To begin, it is critical to understand that HIIT is all about functioning at your peak potential for a short period of time and then taking a short respite. You can structure your workout to rest ratio in a variety of ways. Some people like a 1:1 workout to rest ratio, although a 1:2 or 1:3 ratio works just as well. The rest duration is determined by your present fitness level; if you don't exercise often, a longer rest period would be preferable. There are numerous ways to plan your workout, but here are a few of the most prevalent.
Circuit workouts are fantastic for training many muscles because you will be rotating between different stations. In-circuit, you will spend 30 seconds to one minute at each station before moving on to the next. The rest timing is the time it takes to recuperate, move, and acclimate to the new station.
- The pyramid
The pyramid is similar to the circuit in construction, however, the difference is in the number of repetitions at each station. The number of repeats in circuits, for example, is fixed, whereas, in pyramids, you can choose to step up or step down the number of repetitions.
- Play as many rounds as you can.
This form of workout is easy yet intense — all you have to do is set a timer and then keep going until the timer goes off. There are no "goals" to achieve, and all you have to do is your best.
- Every minute, every minute, every minute, every minute, every minute, every minute (EMOM)
Your training is divided into one-minute intervals in this one. You must accomplish a particular number of reps of certain exercises at each interval. Your rest time is the time remaining until the minute is up. When the minute is up, you begin a new minute and work to complete your reps again.
Feeling out of breath simply reading about the ferocity? You may be relieved to learn that HIIT does not have to be done every day. You only need two or three solid sessions per week to get started. Rest days are essential — at the very least, you should have a 24-hour break between HIIT exercises to allow your body to recover. Skipping a rest day might result in overuse injuries and mental/physical fatigue, which may cause you to stop exercising for a while, so remember to prioritize your rest days.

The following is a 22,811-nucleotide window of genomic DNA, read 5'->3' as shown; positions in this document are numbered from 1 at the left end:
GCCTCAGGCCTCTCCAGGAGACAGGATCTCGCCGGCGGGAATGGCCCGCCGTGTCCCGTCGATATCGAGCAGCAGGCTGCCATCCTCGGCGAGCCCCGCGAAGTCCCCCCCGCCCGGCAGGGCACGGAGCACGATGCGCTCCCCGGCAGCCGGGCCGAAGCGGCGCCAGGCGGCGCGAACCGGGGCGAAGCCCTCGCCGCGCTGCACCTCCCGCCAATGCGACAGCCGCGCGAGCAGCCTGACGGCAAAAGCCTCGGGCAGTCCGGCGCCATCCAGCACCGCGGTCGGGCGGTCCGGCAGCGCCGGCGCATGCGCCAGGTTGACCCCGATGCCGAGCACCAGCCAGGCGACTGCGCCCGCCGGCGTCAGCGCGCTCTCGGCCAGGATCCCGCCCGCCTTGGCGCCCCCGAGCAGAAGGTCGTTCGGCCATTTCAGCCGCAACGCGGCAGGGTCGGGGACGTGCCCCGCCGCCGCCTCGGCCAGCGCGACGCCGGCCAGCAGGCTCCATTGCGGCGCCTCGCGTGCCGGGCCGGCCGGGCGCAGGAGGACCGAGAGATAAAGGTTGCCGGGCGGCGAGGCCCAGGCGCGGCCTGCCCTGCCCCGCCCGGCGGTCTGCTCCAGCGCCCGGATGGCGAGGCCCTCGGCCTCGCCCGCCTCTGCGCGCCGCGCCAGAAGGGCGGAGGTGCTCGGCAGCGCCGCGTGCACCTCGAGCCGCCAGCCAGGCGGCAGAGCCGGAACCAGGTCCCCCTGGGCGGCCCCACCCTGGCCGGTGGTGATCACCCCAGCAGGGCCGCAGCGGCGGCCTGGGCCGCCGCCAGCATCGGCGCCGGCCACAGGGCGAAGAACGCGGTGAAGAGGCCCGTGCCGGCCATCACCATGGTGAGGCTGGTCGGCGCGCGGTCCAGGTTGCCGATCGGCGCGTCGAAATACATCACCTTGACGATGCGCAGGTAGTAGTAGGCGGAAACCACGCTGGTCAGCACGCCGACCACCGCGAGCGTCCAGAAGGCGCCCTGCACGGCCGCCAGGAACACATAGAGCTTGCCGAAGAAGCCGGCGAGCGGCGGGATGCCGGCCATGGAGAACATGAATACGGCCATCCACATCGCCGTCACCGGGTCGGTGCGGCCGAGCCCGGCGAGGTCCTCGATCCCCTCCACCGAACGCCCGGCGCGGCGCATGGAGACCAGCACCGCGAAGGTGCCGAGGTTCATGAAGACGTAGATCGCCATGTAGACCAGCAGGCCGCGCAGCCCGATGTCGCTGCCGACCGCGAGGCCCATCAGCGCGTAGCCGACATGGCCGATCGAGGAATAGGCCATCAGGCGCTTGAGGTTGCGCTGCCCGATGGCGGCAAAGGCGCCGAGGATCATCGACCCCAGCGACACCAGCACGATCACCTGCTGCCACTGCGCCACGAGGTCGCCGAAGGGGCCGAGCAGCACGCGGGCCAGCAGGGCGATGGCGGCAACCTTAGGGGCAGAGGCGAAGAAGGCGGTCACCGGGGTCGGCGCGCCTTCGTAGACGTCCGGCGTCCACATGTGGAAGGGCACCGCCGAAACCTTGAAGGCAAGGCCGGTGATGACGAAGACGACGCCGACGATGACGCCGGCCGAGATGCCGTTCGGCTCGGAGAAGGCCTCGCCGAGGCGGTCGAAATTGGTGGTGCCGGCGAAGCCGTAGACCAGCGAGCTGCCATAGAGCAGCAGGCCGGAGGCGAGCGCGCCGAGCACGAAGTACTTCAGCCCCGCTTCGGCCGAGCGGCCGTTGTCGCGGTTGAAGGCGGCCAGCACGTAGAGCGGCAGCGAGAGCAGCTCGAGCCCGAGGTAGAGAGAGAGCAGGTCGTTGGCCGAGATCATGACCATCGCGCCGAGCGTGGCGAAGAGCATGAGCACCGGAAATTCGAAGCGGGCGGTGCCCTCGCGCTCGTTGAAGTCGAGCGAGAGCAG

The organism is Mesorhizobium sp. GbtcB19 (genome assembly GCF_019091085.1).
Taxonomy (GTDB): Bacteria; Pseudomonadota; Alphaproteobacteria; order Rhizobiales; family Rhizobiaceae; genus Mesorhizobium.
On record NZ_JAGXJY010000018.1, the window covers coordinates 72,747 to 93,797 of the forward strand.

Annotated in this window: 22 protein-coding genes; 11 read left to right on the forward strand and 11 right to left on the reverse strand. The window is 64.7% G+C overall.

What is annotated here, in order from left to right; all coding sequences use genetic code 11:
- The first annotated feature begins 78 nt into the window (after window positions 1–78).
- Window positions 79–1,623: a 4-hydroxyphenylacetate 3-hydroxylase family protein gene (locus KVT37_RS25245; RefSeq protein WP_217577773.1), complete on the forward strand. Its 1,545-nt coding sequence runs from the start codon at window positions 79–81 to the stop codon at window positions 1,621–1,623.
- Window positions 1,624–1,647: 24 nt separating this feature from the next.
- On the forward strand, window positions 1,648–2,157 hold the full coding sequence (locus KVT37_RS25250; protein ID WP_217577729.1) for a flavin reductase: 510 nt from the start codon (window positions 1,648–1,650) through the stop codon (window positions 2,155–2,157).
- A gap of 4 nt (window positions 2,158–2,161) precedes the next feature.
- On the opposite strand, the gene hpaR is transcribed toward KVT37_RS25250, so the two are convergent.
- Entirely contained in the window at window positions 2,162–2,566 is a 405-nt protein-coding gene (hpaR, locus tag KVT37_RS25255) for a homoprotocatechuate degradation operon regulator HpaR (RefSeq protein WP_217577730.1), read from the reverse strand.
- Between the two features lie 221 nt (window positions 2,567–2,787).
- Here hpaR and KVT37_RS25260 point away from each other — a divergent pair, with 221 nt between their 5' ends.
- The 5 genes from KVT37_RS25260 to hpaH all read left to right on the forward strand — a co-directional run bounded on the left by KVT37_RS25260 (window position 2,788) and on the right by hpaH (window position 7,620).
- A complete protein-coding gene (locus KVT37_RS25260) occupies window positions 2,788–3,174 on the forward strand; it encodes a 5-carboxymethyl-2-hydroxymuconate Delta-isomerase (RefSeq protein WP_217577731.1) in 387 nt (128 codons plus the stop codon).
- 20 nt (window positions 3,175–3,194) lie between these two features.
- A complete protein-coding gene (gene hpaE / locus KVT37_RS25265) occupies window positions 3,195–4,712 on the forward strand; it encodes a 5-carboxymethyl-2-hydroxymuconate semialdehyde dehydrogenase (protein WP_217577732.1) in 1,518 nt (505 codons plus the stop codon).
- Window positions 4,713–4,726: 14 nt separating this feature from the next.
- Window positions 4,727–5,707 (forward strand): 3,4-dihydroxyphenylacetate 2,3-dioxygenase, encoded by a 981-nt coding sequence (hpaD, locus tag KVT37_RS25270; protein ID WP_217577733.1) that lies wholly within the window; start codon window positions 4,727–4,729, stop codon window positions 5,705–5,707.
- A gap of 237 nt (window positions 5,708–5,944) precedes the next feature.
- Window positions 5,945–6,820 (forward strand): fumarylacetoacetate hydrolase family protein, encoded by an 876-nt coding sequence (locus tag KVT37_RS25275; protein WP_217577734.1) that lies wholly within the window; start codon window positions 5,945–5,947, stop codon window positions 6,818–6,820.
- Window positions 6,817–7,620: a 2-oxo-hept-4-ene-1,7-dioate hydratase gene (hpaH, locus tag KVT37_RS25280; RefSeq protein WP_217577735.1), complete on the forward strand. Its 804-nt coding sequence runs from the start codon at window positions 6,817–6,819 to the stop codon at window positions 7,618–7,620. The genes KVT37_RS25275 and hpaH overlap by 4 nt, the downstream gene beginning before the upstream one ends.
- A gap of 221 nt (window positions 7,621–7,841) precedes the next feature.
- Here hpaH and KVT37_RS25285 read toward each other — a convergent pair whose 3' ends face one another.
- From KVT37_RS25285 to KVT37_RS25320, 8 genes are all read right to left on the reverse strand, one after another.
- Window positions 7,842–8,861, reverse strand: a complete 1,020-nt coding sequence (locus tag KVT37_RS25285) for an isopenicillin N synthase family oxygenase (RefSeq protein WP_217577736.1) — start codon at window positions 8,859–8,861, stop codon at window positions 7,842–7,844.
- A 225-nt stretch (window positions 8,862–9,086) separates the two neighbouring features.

How to Perform HIIT Correctly
In terms of risks, the physically demanding nature of HIIT makes it a type of training that carries an inherent risk of damage. This is why it's critical to execute HIIT correctly — here are some tips for nailing your HIIT workout while keeping injury-free.
- Monitor your heart rate.
When it comes to HIIT, overworking yourself is an issue, and checking your heart rate is a smart approach to ensure you're not overworking your body. When it comes to HIIT, a heart rate monitor (or a fitness wearable with such a feature) is a worthwhile investment because it allows you to determine what percentage of your maximum heart rate your heart is working at.
With HIIT, aim for 75-90bpm (beats per minute) and be cautious when you reach the top limit. Individuals' optimum heart rate objectives differ, and you should do an individual examination to determine your ideal rates.
Warm-ups are essential for any exercise, but they are especially important for HIIT due to its intensity. A decent HIIT warm-up includes some low-intensity aerobic exercise, such as a moderate jog, followed by some dynamic stretches to prepare your muscles.